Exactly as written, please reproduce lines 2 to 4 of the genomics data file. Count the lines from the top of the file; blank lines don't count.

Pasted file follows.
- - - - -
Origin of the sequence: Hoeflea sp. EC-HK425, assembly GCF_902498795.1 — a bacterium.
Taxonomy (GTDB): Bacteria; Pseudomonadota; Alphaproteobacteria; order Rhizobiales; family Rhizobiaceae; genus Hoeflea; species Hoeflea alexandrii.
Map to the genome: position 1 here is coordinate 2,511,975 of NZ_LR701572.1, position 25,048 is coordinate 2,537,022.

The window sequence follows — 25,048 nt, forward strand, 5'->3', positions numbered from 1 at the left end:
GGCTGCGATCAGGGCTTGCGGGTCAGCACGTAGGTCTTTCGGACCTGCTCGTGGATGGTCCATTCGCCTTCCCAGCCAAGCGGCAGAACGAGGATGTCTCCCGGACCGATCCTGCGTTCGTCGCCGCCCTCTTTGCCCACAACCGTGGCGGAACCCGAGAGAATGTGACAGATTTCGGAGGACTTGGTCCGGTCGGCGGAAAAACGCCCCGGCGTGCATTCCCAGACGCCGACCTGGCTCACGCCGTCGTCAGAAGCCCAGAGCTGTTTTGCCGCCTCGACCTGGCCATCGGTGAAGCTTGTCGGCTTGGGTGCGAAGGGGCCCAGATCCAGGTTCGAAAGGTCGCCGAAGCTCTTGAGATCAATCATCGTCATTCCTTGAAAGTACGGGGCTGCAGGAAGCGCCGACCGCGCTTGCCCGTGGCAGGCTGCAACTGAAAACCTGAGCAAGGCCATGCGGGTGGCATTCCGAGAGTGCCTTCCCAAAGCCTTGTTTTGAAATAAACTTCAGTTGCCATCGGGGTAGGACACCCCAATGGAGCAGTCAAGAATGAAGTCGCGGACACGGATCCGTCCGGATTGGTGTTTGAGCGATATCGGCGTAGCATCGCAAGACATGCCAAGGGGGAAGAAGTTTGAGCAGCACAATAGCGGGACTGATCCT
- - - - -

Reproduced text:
Taxonomy (GTDB): Bacteria; Pseudomonadota; Alphaproteobacteria; order Rhizobiales; family Rhizobiaceae; genus Hoeflea; species Hoeflea alexandrii.
Map to the genome: position 1 here is coordinate 2,511,975 of NZ_LR701572.1, position 25,048 is coordinate 2,537,022.

The window sequence follows — 25,048 nt, forward strand, 5'->3', positions numbered from 1 at the left end: